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South African markets on knife edge ahead of Ramaphosa address
(Adds stocks, quotes)
JOHANNESBURG, Feb 7 (Reuters) - South Africa's rand weakened
on Thursday against a broadly stronger dollar as investors
prepared for President Cyril Ramaphosa's state of the nation
address (SONA) later in the day.
On equity markets, banks and retailers were among the worst
performing blue-chip firms.
At 1502 GMT the rand was 0.54 percent softer at
13.6200 per dollar compared to its close of 13.5475 overnight in
With no top-tier economic data due locally, focus shifted to
Ramaphosa's speech, which comes after the market close, with
investors looking for clues about the fate of cash-strapped
state power firm Eskom.
In a note, Investec economist Annabel Bishop said
expectations were for the speech to focus on key state-owned
entities which are under financial pressure, with a formal
announcement likely on Eskom's expected restructuring into three
She added that the state would was likely to provide further
financial support to Eskom in the meantime.
"Buying sentiment towards the Rand will be heavily
influenced by the tone Ramaphosa adopts during the SONA," FXTM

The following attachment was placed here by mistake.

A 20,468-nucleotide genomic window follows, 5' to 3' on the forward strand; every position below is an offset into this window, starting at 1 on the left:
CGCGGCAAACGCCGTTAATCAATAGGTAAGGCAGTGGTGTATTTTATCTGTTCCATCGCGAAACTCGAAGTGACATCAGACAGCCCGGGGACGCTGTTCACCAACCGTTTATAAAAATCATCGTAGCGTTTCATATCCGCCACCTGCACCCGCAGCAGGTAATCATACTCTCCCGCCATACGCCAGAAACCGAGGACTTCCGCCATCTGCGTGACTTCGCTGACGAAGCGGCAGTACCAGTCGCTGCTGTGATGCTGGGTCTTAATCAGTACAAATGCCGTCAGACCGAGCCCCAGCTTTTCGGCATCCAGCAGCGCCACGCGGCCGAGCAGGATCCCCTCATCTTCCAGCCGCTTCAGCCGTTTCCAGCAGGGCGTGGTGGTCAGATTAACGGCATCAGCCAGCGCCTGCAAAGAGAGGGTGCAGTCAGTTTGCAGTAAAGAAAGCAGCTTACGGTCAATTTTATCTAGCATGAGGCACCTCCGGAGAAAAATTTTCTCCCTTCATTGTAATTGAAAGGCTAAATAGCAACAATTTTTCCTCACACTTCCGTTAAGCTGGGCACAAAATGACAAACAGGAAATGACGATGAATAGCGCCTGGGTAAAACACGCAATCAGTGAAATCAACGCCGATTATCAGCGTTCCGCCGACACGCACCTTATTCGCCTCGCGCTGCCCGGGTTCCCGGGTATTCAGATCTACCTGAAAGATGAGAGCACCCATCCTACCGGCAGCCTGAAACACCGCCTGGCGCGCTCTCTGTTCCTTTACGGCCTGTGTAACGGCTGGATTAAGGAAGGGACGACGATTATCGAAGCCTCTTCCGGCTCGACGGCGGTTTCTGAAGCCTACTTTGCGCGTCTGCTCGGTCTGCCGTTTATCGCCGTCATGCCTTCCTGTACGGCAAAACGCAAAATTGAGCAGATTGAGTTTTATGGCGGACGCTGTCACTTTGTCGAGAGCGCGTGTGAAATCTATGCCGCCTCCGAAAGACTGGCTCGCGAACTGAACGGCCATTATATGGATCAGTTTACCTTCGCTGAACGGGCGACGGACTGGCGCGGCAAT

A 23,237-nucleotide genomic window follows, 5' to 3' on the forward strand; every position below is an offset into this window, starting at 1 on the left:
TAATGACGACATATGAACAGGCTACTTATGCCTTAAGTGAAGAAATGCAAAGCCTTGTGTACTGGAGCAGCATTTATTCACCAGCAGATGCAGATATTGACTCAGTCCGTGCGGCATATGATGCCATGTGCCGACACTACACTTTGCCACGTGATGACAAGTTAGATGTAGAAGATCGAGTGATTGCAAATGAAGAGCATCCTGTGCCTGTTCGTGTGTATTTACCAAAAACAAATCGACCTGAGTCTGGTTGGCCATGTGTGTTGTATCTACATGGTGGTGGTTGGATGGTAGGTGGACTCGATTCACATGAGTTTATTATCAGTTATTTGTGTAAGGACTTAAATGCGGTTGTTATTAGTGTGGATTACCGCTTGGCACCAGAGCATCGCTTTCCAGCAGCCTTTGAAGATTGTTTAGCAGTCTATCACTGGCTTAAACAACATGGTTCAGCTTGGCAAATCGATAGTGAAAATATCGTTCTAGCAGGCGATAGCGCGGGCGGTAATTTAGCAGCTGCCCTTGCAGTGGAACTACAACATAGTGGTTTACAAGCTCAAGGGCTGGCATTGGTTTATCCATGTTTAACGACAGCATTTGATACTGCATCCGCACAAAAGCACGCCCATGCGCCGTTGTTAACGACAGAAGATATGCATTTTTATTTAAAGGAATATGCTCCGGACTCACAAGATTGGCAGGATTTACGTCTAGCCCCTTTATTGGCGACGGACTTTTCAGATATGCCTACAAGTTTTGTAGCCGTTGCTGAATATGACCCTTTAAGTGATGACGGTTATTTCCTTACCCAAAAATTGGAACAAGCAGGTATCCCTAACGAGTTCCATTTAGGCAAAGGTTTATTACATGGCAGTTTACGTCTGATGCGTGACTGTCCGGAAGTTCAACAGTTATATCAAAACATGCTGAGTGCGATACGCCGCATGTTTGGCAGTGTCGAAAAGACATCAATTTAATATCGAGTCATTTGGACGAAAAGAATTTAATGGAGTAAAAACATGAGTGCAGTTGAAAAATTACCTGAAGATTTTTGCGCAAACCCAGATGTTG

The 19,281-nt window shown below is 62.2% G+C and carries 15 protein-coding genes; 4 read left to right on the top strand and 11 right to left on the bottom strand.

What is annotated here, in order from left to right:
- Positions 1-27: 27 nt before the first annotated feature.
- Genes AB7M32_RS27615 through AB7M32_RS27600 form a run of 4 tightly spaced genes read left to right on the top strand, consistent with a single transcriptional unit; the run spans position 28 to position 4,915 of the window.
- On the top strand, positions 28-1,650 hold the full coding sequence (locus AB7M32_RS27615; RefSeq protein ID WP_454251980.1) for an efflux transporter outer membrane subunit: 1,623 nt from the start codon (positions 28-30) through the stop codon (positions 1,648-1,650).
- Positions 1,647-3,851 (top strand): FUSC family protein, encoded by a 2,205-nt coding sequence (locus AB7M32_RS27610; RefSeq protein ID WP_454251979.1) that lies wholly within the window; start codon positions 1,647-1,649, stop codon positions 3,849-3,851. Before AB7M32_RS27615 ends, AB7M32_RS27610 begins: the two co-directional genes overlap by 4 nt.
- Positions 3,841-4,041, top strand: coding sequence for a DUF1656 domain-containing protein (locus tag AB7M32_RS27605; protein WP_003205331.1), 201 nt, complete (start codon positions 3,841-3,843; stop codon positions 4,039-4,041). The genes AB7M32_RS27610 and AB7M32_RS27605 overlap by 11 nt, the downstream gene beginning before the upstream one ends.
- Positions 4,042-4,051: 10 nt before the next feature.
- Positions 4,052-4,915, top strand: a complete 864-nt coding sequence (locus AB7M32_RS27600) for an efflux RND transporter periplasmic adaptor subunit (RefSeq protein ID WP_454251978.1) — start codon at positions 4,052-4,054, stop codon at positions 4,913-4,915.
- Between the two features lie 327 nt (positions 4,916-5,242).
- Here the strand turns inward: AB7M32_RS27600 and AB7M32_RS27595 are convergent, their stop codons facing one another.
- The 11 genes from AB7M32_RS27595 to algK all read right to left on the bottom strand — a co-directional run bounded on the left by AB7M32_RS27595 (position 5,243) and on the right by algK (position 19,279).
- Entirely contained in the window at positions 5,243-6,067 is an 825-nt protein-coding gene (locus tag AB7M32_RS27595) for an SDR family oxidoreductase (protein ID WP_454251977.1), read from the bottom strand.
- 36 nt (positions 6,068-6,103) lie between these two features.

Chief Market Strategist, Hussein Sayed said in a note.
Bonds also weakened, with the yield on the benchmark
government issue due in 2026 adding 0.5 basis points to 8.66
Stocks dropped, with the Johannesburg Stock Exchange's
top-40 index down 1.34 percent at 47,672 points, and
the broader all-share index slipping 1.26 percent to
Truworths lead the declines, down 4.6 percent, with
TFG (The Foschini Group), pharmacist Clicks,
Nedbank and Woolworths following behind it.
Confidence in firms exposed to South African consumers -
whose budgets are tight in a lagging economy - dipped after a
series of weak trading updates from big retailers in recent
Meanwhile, Clover Industries regained some of the
ground lost earlier when a minority partner in a consortium that
offered to buy the dairy firm said it was reviewing its role in
Clover shares fell almost 10 percent on the news, but closed
just 4.13 percent down.
(Reporting by Nqobile Dludla and Emma Rumney; Editing by
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